The Major Enlightenment Deists

 

Other sections of this site have demonstrated that it is a major mistake to think that deists had a clockmaker God who made the world and its laws and then withdrew from it.  Their God was not remote, distant, or abstract.  Nor did they lack a personal relationship with their God.  Many deists believed in prayer, direct divine guidance, revelation, and miracles.  The deists emphasized reason, but they saw reason as a gift from God which directed us to worshipping God and doing our duty.  This means that we cannot decide someone is or is not a deist by asking whether or not he believed in revelation, miracles, immediate inspiration, or other types of active divine intervention.

There are two basic kinds of deists: those who primarily emphasized natural religion and those who primarily emphasized that the Protestant Reformation did not go far enough in its reforms.  Deists who emphasized natural religion might be hostile to Christianity (like Thomas Paine), basically indifferent to it (like Ethan Allen), or sympathetic to it (like Jean-Jacques Rousseau).  Deists who emphasized natural religion might go to church and consider themselves Christian too, but they will judge Christianity by how well it conforms to natural religion.  They will also not agree with many if not most of the traditional Christian doctrines.  Deists who emphasize the incompleteness of the Protestant Reformation generally see themselves as Christians, usually attend some church, and generally have an analysis of where Christianity made a mistake.   I do not include someone as a Christian deist if he primarily emphasized denying Jesus’ total divinity and thus would be better classified as an Arian, Socinian, or Unitarian.  The same point goes for someone who could be better classified as a Quaker, Dissenter, Pietist or other kind of organized group of not totally traditional Christians.

There is not widespread agreement on who can be considered a deist. I have three ways I include someone as a deist.  The first way is the most obvious: the person explicitly calls himself a deist or is involved with an organization whose  goal is spreading deism.  The second way is for their contemporaries to call them, in published material, a deist or words with basically the same meaning such as infidel, blasphemer, or freethinker.  (Freethinker is more complicated as one could be a freethinker without being a deist.)  Their contemporaries took theology very seriously and they were aware of fine theological shadings we often have trouble grasping.   Thinkers whose theological views were significantly different in one area or another of popular beliefs and did not fit into another category such as Quaker were called deists.  The third way is to have beliefs very similar to a thinker in the first or second group.

To be included on this list it takes more than being called a deist by someone else.  There has to be enough of their writings to demonstrate that they believed in basic deist beliefs.  So to be a natural religion deist, they have to believe that we can know God just through natural religion.  To be Christian deist, they have to declare they believed in Jesus’ message, however they understand that message, and say what true Christianity is.

 

German Deists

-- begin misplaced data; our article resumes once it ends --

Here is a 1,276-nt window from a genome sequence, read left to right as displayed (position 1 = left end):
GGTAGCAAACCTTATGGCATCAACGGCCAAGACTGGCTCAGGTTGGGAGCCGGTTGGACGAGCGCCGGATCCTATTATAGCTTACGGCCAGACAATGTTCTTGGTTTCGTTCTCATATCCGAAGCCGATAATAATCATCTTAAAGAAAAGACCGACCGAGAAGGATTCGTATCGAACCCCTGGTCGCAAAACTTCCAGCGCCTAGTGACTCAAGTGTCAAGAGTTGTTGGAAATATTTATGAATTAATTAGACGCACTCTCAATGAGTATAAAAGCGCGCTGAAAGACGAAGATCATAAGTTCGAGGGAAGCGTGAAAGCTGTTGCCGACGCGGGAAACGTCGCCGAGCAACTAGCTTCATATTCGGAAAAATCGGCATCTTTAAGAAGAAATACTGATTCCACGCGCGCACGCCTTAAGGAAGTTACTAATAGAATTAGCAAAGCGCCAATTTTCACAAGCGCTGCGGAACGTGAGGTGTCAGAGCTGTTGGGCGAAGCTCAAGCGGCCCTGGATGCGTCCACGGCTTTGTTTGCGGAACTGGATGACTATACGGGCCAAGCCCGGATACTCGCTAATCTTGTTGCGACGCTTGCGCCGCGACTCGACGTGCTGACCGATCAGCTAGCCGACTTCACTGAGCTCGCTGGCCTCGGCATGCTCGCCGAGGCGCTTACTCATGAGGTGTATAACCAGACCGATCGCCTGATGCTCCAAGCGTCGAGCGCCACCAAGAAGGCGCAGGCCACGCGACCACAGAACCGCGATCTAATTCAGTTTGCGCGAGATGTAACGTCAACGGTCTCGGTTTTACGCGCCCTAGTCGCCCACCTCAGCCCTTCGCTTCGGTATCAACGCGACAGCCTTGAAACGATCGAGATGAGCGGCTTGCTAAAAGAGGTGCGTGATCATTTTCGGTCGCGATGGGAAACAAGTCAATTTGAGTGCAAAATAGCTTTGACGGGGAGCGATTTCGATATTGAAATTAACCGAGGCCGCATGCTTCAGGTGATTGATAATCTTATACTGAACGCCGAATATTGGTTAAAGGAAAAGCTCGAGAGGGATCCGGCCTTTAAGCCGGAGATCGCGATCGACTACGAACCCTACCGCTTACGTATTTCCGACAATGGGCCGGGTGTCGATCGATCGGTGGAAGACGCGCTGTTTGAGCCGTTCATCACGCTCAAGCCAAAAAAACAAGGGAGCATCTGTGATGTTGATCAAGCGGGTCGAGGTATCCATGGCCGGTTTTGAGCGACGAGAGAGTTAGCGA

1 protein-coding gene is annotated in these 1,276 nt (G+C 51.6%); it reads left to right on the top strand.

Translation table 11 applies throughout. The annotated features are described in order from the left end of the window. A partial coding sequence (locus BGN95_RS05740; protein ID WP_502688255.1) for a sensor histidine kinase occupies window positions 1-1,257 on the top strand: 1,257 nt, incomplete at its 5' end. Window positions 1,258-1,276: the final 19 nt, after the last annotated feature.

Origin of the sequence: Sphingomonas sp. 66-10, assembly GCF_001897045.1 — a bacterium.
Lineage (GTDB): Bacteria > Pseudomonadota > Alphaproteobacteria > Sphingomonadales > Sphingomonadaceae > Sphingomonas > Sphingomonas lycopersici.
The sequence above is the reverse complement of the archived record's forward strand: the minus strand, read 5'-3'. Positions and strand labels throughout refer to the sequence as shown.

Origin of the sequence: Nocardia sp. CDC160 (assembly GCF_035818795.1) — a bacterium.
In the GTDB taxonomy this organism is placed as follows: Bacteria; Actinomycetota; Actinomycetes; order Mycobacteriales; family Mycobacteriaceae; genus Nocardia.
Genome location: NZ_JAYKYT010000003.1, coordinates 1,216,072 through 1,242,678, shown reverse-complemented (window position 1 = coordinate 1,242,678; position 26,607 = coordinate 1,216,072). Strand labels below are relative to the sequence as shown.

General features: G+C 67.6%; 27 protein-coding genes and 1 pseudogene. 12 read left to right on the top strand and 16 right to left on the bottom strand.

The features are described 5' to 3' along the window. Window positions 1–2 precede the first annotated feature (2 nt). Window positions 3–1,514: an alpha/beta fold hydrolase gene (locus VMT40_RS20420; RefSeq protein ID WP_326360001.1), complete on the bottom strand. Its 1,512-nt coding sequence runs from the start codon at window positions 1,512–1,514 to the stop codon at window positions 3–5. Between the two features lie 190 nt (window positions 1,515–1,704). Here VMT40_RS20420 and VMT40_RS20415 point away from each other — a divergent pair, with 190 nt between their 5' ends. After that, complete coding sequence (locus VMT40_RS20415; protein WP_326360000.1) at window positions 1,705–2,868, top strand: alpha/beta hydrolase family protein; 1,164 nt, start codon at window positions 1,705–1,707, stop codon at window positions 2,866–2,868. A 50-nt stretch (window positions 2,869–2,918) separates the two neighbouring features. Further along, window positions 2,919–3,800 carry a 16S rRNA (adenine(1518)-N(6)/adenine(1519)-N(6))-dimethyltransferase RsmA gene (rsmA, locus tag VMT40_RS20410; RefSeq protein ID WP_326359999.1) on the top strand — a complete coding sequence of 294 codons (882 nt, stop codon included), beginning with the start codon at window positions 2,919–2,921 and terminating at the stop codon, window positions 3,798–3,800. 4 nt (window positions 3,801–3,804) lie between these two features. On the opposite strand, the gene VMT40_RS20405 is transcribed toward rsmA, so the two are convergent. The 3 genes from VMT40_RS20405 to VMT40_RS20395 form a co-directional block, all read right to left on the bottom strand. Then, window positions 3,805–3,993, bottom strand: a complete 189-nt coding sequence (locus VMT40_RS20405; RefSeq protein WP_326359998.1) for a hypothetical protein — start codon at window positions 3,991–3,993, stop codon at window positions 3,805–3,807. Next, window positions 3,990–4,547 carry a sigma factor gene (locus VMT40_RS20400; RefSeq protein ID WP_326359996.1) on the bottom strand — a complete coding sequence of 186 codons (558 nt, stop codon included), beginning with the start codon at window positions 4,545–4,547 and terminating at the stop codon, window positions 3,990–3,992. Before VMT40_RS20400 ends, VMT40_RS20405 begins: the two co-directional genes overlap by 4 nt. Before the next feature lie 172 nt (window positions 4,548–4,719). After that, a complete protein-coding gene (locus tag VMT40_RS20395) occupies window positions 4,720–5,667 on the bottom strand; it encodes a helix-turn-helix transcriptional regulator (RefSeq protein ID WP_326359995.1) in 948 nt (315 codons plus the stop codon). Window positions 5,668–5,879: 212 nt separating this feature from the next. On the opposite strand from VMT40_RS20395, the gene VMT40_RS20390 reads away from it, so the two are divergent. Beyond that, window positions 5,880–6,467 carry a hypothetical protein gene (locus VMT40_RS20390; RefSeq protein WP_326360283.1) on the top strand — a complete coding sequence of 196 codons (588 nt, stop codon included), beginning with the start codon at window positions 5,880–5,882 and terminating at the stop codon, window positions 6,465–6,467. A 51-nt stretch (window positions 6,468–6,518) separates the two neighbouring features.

Gotthold Ephraim Lessing  was a famous playwright and thinker.  Early in his life, he was a natural religion deist who did not see the need for further revelation.  (See his essay “On the Origin of Revealed Religion.”)  Later in his life, after dealing with the essays of Reimarus, he was much sympathetic to Christianity. (See his essay “The education of the human race,” and read especially paragraphs 58-100.)

 Immanuel Kant (1724-1804) was Germany’s greatest philosopher.  He was raised in a pious, well-off family, and eventually became a professor.  He denied being a deist as he thought deists believed in a God who made the world and was then totally inactive.  But with other natural religion deists, he thought God had implanted morality in us and we use this morality to judge any possible revelation from God or any religious belief or practice which claims to be from God.  Many times he was very sympathetic to Christianity and other times he criticized practices and beliefs which he did not think godly.   A good introduction to his ideas on religion can be found in the appendix labeled “The conflict between the theology and philosophy faculties” in The Conflict of the Faculties.  This and other writings on religion can be found in Immanuel Kant, Religion and Rational Theology, trans. and ed. By Allen W. Wood and George Di Giovanni (Cambridge: Cambridge University Press, 1996).

 

Carl Friedrich Bahrdt (1741-1792), one of Germany’s most notorious deists, was a minister, professor, schoolteacher, and best-selling writer.  He was a natural religion deist who was often sympathetic to Christianity.  In English, the best introduction to his ideas is chapter 19 on his confession of faith and chapter 24 on his view of Jesus in Sten Gunnar Flygt, The Notorious Dr. Bahrdt (Nashville: Vanderbilt University Press, 1963).

 

Hermann Samuel Reimarus (1694-1768) studied in Holland and England before he became a professor.   He wrote well-known books that did not preach the disharmony of natural and revealed religion, but after he died, Lessing published some of his private writings that advocated natural religion and were very critical of Christianity.  A good introduction to his work on natural religion is Dissertation VIII “Of Providence” in The Principal Truths of natural religion defended.  It is online in Eighteenth Century Collections Online.  One introduction to his later anti-Christian work is his writings on miracles and prophecy in his Fragments.

Moses Mendehlson

 

Fichte


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